Ken Burns is without a doubt one of America’s most exceptional filmmakers. But he is also one of our great public speakers—a passionate and insightful auteur who reminds us of the timeless lessons of history and the enduring importance of the United States in the course of human events.
Ken Burns’ films—which include Baseball, Jazz and The Civil War—explore the history of America, and illuminate vistas of understanding, appreciation and empathy in the millions of people who watch them. His latest film, The War, tells the story of World War II through the personal accounts of nearly 40 men and women from four uniquely American towns. On film, Burns’ ability to bring a new perspective to American history is well-known. His work has won dozens of major awards, and two Oscar nominations.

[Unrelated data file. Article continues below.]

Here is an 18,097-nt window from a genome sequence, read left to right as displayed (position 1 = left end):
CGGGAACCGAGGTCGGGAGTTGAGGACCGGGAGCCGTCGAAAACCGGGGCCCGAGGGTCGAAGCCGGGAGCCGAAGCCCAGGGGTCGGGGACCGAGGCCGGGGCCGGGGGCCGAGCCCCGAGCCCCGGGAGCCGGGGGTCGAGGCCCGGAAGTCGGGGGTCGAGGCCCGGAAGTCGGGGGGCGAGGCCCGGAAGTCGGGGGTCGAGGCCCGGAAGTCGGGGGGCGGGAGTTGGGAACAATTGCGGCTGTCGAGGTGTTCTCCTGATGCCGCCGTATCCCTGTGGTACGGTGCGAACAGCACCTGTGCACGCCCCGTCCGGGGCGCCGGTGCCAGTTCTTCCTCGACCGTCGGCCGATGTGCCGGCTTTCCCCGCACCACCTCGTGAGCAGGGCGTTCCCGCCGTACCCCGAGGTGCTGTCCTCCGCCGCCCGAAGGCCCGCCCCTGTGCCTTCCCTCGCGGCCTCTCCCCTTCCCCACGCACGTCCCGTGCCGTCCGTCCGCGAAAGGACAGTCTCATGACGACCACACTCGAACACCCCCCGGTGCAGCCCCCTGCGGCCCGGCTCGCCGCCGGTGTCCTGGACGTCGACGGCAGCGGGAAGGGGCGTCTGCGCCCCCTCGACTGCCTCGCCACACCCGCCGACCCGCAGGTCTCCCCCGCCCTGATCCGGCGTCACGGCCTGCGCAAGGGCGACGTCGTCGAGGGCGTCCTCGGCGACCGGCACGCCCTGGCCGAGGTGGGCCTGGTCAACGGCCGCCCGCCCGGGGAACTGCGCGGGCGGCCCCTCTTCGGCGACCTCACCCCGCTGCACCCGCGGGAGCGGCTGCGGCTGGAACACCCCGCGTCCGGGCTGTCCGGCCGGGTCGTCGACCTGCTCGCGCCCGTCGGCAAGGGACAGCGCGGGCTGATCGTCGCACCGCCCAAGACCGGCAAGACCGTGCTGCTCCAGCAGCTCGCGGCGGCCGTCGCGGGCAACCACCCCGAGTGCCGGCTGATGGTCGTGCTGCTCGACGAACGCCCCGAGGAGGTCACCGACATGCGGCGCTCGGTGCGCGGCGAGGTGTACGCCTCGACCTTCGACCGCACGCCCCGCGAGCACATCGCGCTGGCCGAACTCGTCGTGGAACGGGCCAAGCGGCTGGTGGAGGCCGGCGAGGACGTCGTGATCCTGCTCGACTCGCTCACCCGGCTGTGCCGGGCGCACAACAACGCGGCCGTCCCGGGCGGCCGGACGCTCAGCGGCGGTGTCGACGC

Burns’ 1990 series, The Civil War, attracted over 40 million viewers to PBS and won over 40 awards, including two Emmys and a Peabody. His next major series, Baseball, also attracted over 40 million viewers and was called by Time “an instructive window into our national psyche.” Burns completed his American Trilogy with Jazz. Some of his other films, from his thirty years of producing and directing, include Unforgivable Blackness: The Rise and Fall of Jack Johnson and Brooklyn Bridge. Burns plans to continue his work well into the 2020s.